Tuesday, 05 May 2015 07:49

South African Groups to Double Investments in Nigeria

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A pepkor clothing shop in South AfricaAs xenophobia diplomatic tension between Nigeria and South Africa dies down, South African companies are taking bullish positions on the Nigerian economy, apparently crowding out local competition. Two of the South African companies have, Pepkor and Shoprite, amongst many others have announced expansion program that would more than double their stakes in the Nigerian economy.

Pepkor Ltd., the South African clothing retailer bought by Steinhoff International Holdings Ltd. for $5.7 billion in 2014, plans to double its presence in Nigeria with 10 store openings per year through 2018.

Confirming this plan Pepkor Nigeria's general manager, Deon Conradie, told Bloomberg last week in Lagos that the company which opened its first outlet in Nigeria in 2012, will have 31 stores by July this year. The clothing and footwear chain plans to sustain that growth rate over the next three years, he said.

In a related development property group, Resilient, one of South Africa's largest owners of platteland malls, has entered into a joint venture with Whitey Basson's Shoprite to build 10 shopping centres in Nigeria. The deal, worth more than USD85 million, also involves two other South Africa's big finance and investment organizations, Standard Bank and Group Five.

Justifying these new investment moves Conradie said "our prices are low and we cater for that middle-to-bottom market, which is the fastest growing". Woolworths Holdings Ltd., another South African retailer that targets wealthier consumers, said in 2013 closed three Nigerian stores because of high costs-to-patronage ratio.

Nigerian demand for goods other than food is expected to increase to USD110 billion in 2030 from USD20 billion two years ago as Africa's biggest economy grows and its working and middle classes seek alternatives to outdoor markets, according to McKinsey & Co. While a 40 percent fall in oil prices since June has curbed growth in the continent's biggest crude producer, the economy is forecast to expand 5 percent in 2016, the International Monetary Fund said in its April 28, 2015 report.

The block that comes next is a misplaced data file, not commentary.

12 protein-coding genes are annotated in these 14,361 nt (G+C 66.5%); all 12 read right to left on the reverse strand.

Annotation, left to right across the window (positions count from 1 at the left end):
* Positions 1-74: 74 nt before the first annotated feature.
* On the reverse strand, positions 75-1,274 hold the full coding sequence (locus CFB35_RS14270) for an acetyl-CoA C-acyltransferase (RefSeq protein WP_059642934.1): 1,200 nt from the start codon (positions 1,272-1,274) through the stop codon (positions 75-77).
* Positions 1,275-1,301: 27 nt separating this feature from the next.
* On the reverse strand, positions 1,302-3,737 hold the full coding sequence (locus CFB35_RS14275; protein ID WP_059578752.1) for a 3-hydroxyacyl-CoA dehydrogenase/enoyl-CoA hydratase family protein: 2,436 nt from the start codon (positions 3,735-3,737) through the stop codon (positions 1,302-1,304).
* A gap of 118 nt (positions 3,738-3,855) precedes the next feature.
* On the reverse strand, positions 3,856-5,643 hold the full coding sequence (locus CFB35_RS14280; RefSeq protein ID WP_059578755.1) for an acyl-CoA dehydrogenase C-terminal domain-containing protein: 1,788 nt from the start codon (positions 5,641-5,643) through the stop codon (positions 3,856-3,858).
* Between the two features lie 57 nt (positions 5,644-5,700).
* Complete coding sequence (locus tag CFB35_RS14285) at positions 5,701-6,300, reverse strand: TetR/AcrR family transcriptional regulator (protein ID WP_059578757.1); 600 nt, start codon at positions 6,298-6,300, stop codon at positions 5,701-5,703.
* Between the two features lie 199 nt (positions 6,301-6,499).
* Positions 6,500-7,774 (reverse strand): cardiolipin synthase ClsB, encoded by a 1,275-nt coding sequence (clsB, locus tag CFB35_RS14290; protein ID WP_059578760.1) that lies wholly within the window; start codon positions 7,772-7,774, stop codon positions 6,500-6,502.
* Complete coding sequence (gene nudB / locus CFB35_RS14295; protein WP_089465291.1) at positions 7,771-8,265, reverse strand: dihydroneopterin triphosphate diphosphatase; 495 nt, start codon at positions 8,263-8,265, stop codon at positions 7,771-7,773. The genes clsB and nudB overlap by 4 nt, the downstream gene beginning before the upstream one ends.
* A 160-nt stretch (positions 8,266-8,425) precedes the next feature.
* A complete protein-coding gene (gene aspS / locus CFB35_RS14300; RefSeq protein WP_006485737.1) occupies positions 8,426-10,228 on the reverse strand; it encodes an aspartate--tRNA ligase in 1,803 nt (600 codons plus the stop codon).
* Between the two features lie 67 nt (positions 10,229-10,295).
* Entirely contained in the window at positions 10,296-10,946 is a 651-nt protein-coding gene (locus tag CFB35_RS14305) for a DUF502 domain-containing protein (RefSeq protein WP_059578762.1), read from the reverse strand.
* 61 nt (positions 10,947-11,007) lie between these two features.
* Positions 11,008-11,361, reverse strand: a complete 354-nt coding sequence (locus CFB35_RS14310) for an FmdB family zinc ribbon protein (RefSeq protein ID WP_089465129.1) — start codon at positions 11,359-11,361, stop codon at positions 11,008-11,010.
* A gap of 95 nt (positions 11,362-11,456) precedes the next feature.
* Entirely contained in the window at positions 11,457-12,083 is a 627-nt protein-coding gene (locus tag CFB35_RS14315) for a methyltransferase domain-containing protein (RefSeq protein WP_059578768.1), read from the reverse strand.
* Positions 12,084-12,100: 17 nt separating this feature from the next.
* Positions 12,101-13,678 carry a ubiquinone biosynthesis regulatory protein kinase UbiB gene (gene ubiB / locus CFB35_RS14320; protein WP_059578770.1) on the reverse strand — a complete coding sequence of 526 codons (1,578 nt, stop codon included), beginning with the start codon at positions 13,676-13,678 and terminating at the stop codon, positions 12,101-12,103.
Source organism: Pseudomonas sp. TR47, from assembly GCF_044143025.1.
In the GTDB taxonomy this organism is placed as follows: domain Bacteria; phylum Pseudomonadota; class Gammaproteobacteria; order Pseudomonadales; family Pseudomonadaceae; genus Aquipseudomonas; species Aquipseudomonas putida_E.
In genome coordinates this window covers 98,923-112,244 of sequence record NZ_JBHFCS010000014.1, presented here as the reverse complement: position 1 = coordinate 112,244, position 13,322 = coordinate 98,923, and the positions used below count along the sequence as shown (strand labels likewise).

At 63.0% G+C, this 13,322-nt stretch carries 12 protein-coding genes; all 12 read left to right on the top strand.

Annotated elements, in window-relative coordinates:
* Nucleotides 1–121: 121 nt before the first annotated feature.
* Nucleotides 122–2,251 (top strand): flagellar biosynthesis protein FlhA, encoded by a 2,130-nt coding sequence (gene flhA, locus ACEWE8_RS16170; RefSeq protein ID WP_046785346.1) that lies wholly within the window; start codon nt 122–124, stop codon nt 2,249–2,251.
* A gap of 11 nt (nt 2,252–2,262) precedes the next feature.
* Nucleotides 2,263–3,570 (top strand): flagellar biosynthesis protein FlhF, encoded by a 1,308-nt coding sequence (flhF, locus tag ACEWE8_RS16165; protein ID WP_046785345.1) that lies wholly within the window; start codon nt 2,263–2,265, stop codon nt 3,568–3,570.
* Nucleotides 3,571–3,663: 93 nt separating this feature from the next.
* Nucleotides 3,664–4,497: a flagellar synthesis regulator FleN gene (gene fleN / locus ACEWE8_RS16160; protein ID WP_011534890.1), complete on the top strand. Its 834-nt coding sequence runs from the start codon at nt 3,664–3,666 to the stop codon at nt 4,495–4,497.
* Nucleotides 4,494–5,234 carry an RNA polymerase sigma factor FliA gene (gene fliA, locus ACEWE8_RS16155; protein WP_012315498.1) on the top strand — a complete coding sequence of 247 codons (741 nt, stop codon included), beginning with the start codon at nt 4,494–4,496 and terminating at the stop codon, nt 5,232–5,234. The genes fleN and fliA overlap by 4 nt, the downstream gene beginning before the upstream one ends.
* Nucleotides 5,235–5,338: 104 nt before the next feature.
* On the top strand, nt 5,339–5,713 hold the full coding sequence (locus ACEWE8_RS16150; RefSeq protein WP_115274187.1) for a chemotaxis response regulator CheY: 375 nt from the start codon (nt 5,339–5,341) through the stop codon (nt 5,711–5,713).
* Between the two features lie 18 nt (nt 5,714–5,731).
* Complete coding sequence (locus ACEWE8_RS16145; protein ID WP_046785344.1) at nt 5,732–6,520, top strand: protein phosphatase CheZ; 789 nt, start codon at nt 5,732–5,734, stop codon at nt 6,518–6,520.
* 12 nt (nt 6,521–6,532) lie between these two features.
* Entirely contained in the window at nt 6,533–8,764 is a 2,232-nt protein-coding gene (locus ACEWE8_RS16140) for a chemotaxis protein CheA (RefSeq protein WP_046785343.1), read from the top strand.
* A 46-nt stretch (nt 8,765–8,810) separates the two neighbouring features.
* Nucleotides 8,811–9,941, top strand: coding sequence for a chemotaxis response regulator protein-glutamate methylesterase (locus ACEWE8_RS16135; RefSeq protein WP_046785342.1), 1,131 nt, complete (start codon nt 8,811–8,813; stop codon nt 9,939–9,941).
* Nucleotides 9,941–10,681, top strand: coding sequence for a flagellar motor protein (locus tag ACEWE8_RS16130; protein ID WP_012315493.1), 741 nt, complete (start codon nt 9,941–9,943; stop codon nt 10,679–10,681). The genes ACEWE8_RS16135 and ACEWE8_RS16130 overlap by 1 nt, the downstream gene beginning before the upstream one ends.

More than 100 South African companies are doing business in Nigeria across several industries, with the biggest investment being in the telecommunications sector." Reacting to the Nigerian-South African commercial relations South African President, Jacob Zuma, said last year, "We welcome the participation of South African business in other sectors in Nigeria as well, such as engineering, construction, media, banking, retail, hospitality, oil and gas exploration and services."

Zuma said there had also been keen interest from Nigerian businesses to invest and do business in South Africa across a number of sectors. Entry to the Nigerian market requires relatively high capital investment due to inflated rental and power costs, according to Pepkor. Steinhoff, a Johannesburg-based furniture retailer, agreed to buy Pepkor in November last year to expand into clothing and new economies.

The deal, said to be the largest purchase of a South African company in more than a decade, will create a retailer spanning three continents. Looking into the Shoprite calculations on Nigerian economy and business Managing Director of Resilient Mr Des de Beer, who has a formidable reputation for spotting growth opportunities, has been eyeing Nigeria for a while as the African country where he believes the group can best replicate its South African retail property model.

De Beer says Nigeria's population is a huge 155million but the country has only a handful of formal shopping centres. He believes Nigeria offers better potential returns than South Africa, where opportunities for new retail developments have become few and far between. "The risk in South Africa is up but the returns are down. It's time to explore fresh markets."

De Beer says Shoprite has already spent a lot of time in Nigeria and has an impressive understanding of how that market operates. "Being able to leverage off their existing skills base will significantly reduce our risk." Resilient and Shoprite's venture will focus on centres 10000m²-15000m² in size. At least 10 suitable sites have already been identified in and around Lagos and Abuja. The centres, to be built over the next three years, will be anchored by Shoprite stores.

De Beer would like to list the shopping centre fund in Nigeria once it reaches the right critical mass, a similar approach to Resilient's entry into Romania in 2007 through New Europe Property Investments (Nepi).


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